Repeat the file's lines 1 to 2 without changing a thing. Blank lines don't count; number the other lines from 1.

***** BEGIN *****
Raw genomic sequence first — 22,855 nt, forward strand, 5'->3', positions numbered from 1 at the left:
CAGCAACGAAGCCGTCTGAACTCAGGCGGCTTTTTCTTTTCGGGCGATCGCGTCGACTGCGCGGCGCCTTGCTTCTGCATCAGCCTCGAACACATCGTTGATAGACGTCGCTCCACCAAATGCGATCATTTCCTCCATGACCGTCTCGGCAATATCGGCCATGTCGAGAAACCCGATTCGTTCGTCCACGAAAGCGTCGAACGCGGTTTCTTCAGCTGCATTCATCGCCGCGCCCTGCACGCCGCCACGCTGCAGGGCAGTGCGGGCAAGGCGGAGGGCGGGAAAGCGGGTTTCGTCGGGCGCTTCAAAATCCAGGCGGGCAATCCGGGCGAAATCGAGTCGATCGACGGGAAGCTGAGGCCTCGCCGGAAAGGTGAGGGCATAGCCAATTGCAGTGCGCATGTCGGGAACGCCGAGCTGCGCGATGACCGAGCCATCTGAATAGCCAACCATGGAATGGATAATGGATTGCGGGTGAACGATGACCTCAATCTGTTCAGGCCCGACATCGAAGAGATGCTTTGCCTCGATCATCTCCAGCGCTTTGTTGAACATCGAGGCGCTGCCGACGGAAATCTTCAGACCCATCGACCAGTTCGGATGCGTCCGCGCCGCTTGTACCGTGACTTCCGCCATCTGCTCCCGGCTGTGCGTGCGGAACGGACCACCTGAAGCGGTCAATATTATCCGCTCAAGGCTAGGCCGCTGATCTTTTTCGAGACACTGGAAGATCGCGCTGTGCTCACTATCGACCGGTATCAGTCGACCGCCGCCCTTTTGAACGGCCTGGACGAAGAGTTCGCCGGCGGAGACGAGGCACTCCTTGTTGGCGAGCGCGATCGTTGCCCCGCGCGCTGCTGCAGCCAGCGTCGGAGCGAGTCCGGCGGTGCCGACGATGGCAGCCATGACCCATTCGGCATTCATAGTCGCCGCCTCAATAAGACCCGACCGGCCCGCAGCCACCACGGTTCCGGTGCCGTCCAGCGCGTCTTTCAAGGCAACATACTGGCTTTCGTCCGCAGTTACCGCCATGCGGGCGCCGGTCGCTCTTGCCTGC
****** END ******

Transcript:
Raw genomic sequence first — 22,855 nt, forward strand, 5'->3', positions numbered from 1 at the left:
CAGCAACGAAGCCGTCTGAACTCAGGCGGCTTTTTCTTTTCGGGCGATCGCGTCGACTGCGCGGCGCCTTGCTTCTGCATCAGCCTCGAACACATCGTTGATAGACGTCGCTCCACCAAATGCGATCATTTCCTCCATGACCGTCTCGGCAATATCGGCCATGTCGAGAAACCCGATTCGTTCGTCCACGAAAGCGTCGAACGCGGTTTCTTCAGCTGCATTCATCGCCGCGCCCTGCACGCCGCCACGCTGCAGGGCAGTGCGGGCAAGGCGGAGGGCGGGAAAGCGGGTTTCGTCGGGCGCTTCAAAATCCAGGCGGGCAATCCGGGCGAAATCGAGTCGATCGACGGGAAGCTGAGGCCTCGCCGGAAAGGTGAGGGCATAGCCAATTGCAGTGCGCATGTCGGGAACGCCGAGCTGCGCGATGACCGAGCCATCTGAATAGCCAACCATGGAATGGATAATGGATTGCGGGTGAACGATGACCTCAATCTGTTCAGGCCCGACATCGAAGAGATGCTTTGCCTCGATCATCTCCAGCGCTTTGTTGAACATCGAGGCGCTGCCGACGGAAATCTTCAGACCCATCGACCAGTTCGGATGCGTCCGCGCCGCTTGTACCGTGACTTCCGCCATCTGCTCCCGGCTGTGCGTGCGGAACGGACCACCTGAAGCGGTCAATATTATCCGCTCAAGGCTAGGCCGCTGATCTTTTTCGAGACACTGGAAGATCGCGCTGTGCTCACTATCGACCGGTATCAGTCGACCGCCGCCCTTTTGAACGGCCTGGACGAAGAGTTCGCCGGCGGAGACGAGGCACTCCTTGTTGGCGAGCGCGATCGTTGCCCCGCGCGCTGCTGCAGCCAGCGTCGGAGCGAGTCCGGCGGTGCCGACGATGGCAGCCATGACCCATTCGGCATTCATAGTCGCCGCCTCAATAAGACCCGACCGGCCCGCAGCCACCACGGTTCCGGTGCCGTCCAGCGCGTCTTTCAAGGCAACATACTGGCTTTCGTCCGCAGTTACCGCCATGCGGGCGCCGGTCGCTCTTGCCTGC